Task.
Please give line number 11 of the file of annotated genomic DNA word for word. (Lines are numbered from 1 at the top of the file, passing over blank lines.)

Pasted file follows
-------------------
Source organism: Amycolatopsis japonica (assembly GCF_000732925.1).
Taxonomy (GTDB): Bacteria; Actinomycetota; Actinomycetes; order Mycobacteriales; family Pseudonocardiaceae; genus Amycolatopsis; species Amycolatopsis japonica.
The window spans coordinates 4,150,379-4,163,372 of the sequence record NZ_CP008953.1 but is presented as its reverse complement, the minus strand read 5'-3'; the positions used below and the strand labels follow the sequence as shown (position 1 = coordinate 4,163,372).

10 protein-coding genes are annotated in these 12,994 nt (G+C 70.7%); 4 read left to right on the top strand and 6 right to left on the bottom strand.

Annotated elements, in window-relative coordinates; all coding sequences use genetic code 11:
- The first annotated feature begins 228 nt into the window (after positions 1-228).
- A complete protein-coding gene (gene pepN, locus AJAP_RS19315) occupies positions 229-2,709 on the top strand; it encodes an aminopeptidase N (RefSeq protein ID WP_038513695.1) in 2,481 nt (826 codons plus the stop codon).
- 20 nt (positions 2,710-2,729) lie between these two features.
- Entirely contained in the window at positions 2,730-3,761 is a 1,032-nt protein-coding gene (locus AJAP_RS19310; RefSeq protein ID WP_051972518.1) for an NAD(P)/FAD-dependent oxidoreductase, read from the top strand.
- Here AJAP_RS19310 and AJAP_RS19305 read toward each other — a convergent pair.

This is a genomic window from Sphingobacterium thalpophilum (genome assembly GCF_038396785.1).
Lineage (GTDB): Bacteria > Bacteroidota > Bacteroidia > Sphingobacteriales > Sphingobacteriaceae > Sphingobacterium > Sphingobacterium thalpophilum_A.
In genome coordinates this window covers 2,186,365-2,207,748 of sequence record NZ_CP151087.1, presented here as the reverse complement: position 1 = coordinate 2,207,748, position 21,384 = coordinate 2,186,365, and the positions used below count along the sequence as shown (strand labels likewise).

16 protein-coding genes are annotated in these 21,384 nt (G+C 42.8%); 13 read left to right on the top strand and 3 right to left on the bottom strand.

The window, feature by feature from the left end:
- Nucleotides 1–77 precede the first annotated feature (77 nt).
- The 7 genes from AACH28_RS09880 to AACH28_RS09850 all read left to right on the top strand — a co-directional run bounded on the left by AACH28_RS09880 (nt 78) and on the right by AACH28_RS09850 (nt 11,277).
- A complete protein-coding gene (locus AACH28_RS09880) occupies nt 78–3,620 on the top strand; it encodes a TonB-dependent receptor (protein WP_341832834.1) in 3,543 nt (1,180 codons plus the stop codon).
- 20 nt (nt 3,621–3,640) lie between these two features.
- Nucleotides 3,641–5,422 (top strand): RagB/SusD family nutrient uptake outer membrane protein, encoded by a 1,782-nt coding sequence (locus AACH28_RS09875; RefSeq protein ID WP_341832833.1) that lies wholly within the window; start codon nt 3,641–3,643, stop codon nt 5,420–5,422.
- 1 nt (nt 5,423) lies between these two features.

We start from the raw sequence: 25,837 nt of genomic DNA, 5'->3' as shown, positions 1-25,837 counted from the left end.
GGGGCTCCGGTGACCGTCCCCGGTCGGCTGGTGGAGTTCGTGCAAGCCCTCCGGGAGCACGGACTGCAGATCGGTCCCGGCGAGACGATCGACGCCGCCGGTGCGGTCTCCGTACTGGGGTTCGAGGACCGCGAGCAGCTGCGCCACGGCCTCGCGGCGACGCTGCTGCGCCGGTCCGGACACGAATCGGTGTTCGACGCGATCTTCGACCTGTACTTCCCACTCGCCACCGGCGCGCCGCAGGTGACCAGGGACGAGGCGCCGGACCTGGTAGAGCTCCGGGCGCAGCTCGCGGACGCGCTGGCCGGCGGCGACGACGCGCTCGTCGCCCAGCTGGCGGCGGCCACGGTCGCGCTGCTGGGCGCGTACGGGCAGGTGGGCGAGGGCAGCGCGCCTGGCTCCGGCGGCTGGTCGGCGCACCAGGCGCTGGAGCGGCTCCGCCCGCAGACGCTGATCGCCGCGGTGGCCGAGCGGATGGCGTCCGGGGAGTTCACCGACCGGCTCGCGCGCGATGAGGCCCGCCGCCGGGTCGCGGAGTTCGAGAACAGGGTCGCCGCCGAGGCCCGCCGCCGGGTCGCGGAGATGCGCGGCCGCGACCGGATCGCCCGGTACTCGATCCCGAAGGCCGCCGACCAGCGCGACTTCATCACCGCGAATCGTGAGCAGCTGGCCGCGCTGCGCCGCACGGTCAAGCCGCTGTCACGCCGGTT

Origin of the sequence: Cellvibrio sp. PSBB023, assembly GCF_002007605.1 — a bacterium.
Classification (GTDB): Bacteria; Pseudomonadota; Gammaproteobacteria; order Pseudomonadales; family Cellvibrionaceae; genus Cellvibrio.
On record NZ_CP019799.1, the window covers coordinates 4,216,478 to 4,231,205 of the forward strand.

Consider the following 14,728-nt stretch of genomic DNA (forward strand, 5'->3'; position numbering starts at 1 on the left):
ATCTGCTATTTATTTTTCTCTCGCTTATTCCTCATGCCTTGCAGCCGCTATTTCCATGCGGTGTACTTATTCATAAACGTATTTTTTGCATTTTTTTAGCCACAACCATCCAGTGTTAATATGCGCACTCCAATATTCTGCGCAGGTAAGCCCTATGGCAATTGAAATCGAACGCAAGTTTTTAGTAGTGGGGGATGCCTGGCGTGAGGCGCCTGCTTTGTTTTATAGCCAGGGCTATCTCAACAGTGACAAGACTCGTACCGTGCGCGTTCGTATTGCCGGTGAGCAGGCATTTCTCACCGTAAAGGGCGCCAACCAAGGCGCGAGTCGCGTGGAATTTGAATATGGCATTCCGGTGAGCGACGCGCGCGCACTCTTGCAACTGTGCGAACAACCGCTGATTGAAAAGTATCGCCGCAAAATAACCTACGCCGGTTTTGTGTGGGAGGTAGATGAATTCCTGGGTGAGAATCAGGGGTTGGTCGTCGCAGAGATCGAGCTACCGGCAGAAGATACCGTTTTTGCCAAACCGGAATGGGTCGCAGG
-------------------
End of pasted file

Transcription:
This is a genomic window from Sphingobacterium thalpophilum (genome assembly GCF_038396785.1).